It’s worth noting that before the project manager assigns dates to activities, they will define the activities, sequence them, and estimate their durations. This allows the project manager to better understand the activities and their constraints before scheduling them.
Also worth noting is that planning is iterative – the first time through the planning process there may be lots of things that can’t be scheduled, but you take and action to find out what’s missing and you update the plan as the information comes in.
3. Risk Management
A risk is anything that hasn’t yet happened but which might impact your project. For example, if you specialize in auto insurance then there is a risk to your business when self-driving cars are introduced, as individual car owners will not need insurance and more, or at least need a different type of insurance.
Because risks can so hugely impact a project, we’ve devoted a whole section to manage it. The process of managing risks looks something like this:
The article here explains the risk management process in much more detail. It also provides a risk management process you can use if you’re managing risks on an Agile project.
4. Stakeholder & Communications Management
Stakeholder management and communication is a very important part of a project manager’s job. The key here is making sure that the project engages with the right people in the right way.
We’re not just looking to ensure our regular project reports go to the right people, but we’re also looking to see that their Win criteria are met by the scope of the project.
This article explains this concept in more detail. Another tool which can be really useful here is a RACI matrix. We will look at this tool in more detail later.
You will manage your project through a series of meetings which will happen at a particular cadence, for example:
Your immediate project team might meet every Monday
The risk management meeting might happen every fortnight
The issue management meeting might happen daily
You might meet the steering committee only at milestones unless something exceptional happens
When assigning responsibilities to your team it can be important to think about how you delegate tasks to them – this will change from person to person based on their working style and the relationship you have with them.
In this phase, you will need to adjust the plan as new issues and requirements arise or are removed.
Some really useful tools you can use during this phase of the project are:
Using Milestones: You can think of these as mini-deadlines as we work towards getting the project to completion, for example, in housebuilding, making the house watertight is a common milestone and means the next phase of work on the interior can begin.
Raci Matrix: This is a great tool for making sure that everyone in the team understands their particular responsibility on that task.
RAID Matrix: Keeping the RAID Log up to date helps you to track all the risks, assumptions, issues, and dependencies. This is one of the key documents in keeping track of all the moving parts in your project.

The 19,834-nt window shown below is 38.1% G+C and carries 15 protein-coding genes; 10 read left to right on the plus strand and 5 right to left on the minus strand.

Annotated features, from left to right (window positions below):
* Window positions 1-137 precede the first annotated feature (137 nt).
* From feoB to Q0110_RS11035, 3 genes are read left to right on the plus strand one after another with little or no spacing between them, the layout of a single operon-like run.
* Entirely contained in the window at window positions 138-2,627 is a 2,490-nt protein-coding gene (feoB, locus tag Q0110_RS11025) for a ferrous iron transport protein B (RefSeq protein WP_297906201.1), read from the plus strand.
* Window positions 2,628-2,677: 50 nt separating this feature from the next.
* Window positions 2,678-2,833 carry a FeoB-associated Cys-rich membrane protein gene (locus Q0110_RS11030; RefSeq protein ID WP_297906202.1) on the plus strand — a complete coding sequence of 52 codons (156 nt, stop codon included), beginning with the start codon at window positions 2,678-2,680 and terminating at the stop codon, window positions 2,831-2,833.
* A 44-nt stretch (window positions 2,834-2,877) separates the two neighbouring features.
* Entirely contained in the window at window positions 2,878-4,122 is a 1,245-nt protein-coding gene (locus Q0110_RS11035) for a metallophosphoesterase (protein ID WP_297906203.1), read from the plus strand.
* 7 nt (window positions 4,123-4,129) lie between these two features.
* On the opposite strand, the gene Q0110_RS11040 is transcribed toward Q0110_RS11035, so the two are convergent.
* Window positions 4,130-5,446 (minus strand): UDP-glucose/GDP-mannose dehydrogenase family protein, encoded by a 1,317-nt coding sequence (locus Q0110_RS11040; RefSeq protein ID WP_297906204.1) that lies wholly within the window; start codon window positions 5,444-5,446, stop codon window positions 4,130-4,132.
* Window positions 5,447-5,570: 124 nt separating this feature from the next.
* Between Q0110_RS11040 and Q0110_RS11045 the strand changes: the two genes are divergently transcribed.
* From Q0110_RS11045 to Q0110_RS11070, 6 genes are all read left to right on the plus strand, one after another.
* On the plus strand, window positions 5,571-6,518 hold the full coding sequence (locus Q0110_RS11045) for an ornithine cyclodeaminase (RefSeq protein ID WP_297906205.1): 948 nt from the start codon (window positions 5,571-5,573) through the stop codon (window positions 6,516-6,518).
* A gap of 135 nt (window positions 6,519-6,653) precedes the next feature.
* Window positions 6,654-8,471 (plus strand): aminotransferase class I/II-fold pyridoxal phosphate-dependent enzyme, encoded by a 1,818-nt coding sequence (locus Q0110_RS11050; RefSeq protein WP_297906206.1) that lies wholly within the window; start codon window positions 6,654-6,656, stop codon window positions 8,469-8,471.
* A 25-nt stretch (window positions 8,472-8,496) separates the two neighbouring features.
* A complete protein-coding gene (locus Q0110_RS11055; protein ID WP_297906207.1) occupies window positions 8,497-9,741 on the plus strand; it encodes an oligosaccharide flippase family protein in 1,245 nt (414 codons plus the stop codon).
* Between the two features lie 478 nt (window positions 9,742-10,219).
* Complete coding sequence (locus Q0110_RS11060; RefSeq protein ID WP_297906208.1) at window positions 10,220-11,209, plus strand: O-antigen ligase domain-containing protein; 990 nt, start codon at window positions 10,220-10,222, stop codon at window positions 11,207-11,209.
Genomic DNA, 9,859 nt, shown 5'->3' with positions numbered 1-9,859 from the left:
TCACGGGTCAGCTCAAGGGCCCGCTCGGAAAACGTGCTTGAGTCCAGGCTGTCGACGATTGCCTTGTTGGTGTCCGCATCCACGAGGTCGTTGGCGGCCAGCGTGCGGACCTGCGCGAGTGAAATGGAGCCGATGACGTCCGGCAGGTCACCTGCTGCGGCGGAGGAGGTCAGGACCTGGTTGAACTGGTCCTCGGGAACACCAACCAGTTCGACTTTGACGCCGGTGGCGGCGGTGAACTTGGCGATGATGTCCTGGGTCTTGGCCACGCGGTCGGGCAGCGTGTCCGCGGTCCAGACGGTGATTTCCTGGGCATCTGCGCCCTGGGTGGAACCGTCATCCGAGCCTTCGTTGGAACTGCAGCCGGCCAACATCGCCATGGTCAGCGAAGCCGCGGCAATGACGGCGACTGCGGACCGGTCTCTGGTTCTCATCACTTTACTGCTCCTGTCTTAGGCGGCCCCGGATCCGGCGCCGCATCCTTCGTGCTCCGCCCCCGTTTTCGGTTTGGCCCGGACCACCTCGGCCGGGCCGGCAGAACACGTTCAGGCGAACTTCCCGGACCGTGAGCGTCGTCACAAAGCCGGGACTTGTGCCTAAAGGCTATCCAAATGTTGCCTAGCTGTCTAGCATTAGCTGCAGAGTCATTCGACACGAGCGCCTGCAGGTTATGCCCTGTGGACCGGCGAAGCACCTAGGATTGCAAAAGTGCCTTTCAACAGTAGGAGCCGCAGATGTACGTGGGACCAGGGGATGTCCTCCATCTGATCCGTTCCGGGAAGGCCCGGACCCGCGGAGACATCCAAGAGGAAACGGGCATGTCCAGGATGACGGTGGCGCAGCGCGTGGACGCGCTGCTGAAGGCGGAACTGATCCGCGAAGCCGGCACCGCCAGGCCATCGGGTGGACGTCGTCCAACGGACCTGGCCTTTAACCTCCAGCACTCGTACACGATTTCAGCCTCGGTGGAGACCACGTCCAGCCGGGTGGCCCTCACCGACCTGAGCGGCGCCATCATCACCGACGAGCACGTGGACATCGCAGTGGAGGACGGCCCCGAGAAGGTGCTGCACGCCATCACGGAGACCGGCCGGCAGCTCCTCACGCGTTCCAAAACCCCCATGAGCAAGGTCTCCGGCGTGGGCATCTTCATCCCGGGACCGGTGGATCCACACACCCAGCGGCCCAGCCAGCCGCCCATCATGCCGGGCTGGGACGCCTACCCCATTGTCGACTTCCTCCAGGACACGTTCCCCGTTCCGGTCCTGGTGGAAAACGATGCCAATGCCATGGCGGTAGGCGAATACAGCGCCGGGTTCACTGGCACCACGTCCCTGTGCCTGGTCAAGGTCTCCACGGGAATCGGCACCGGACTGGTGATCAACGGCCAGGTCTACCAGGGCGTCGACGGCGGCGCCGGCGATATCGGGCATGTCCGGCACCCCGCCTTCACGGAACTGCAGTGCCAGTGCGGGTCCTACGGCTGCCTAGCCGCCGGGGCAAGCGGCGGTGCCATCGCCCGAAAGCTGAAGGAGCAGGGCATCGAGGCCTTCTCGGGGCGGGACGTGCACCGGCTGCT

In this phase, you will also communicate progress regularly (daily or weekly) on the progress of the project. It is likely you’ll need to send different reports to different groups of people, as for example, it doesn’t make sense to send the same report to external suppliers as it does to your steering committee.
As well as doing all the planned meetings a skilled project manager will meet with individual stakeholders from areas that could potentially affect the project schedule (time, quality, and cost) to really dig into the details, and understand the real detail behind the numbers, and think about if certain mitigations are needed. This article on scenario planning explains this in more detail.
6. Completing & Close the Project
This phase usually culminates in a detailed meeting with the steering committee where the final deliverables are signed off, and official approval is given by the steering committee to disband the project.
In this meeting, any major issues will be discussed, for example, where work was postponed in order to meet a deadline – for example, perhaps a wing of a building wasn’t completed to hit the cost target. In this meeting, the plan for these issues will be agreed.
In this phase, a Lessons Learned meeting is held to analyze what went well and what went badly. Actions are then taken from this meeting and assigned owners to ensure that these mistakes and issues are learned from and do not happen again. More information on how to perform a lessons learned review can be found here.
Finally, the project team is officially disbanded and the project is closed.
That’s it! If you’ve made it this far and also read the articles that are linked to from this article then you should have a really good idea as to how to manage your next project. We really hope you’ve enjoyed this project management guide and can use some of your learnings for your next project.
In this Ultimate Project Management Guide, we’ve provided lots of hard skills (tools and techniques) that are very useful when running projects.
There are also other skills which are important but which we haven’t covered in this project management guide:
These Business and Interpersonal skills make a good place to investigate next on your journey to project management mastery. Here are some topics to consider investigating for each area: